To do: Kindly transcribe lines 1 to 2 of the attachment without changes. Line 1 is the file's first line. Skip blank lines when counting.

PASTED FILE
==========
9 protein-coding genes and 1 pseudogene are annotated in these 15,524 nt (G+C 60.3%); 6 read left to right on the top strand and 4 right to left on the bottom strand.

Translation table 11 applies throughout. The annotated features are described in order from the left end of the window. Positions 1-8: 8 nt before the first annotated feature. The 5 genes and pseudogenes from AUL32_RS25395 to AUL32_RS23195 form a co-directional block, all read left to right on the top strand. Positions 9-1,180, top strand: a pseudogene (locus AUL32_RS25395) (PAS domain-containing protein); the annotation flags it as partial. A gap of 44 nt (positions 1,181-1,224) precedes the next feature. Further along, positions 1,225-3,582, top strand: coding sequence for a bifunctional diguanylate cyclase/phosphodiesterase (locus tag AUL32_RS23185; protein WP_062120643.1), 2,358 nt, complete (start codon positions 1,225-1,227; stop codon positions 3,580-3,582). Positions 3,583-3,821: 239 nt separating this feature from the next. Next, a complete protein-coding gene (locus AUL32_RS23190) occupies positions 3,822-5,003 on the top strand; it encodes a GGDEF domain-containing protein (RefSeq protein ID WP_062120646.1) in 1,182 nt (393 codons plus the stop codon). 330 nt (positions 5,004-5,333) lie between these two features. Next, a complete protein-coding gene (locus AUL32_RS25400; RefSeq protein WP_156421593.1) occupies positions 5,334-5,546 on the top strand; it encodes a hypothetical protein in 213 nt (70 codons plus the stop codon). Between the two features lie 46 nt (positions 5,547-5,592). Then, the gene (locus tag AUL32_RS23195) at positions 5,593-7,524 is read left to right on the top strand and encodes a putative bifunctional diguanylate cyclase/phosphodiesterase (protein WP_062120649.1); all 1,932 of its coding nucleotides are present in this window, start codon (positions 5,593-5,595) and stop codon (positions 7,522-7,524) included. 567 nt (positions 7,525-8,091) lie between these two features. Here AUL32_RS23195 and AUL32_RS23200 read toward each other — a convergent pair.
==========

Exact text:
9 protein-coding genes and 1 pseudogene are annotated in these 15,524 nt (G+C 60.3%); 6 read left to right on the top strand and 4 right to left on the bottom strand.

Translation table 11 applies throughout. The annotated features are described in order from the left end of the window. Positions 1-8: 8 nt before the first annotated feature. The 5 genes and pseudogenes from AUL32_RS25395 to AUL32_RS23195 form a co-directional block, all read left to right on the top strand. Positions 9-1,180, top strand: a pseudogene (locus AUL32_RS25395) (PAS domain-containing protein); the annotation flags it as partial. A gap of 44 nt (positions 1,181-1,224) precedes the next feature. Further along, positions 1,225-3,582, top strand: coding sequence for a bifunctional diguanylate cyclase/phosphodiesterase (locus tag AUL32_RS23185; protein WP_062120643.1), 2,358 nt, complete (start codon positions 1,225-1,227; stop codon positions 3,580-3,582). Positions 3,583-3,821: 239 nt separating this feature from the next. Next, a complete protein-coding gene (locus AUL32_RS23190) occupies positions 3,822-5,003 on the top strand; it encodes a GGDEF domain-containing protein (RefSeq protein ID WP_062120646.1) in 1,182 nt (393 codons plus the stop codon). 330 nt (positions 5,004-5,333) lie between these two features. Next, a complete protein-coding gene (locus AUL32_RS25400; RefSeq protein WP_156421593.1) occupies positions 5,334-5,546 on the top strand; it encodes a hypothetical protein in 213 nt (70 codons plus the stop codon). Between the two features lie 46 nt (positions 5,547-5,592). Then, the gene (locus tag AUL32_RS23195) at positions 5,593-7,524 is read left to right on the top strand and encodes a putative bifunctional diguanylate cyclase/phosphodiesterase (protein WP_062120649.1); all 1,932 of its coding nucleotides are present in this window, start codon (positions 5,593-5,595) and stop codon (positions 7,522-7,524) included. 567 nt (positions 7,525-8,091) lie between these two features. Here AUL32_RS23195 and AUL32_RS23200 read toward each other — a convergent pair.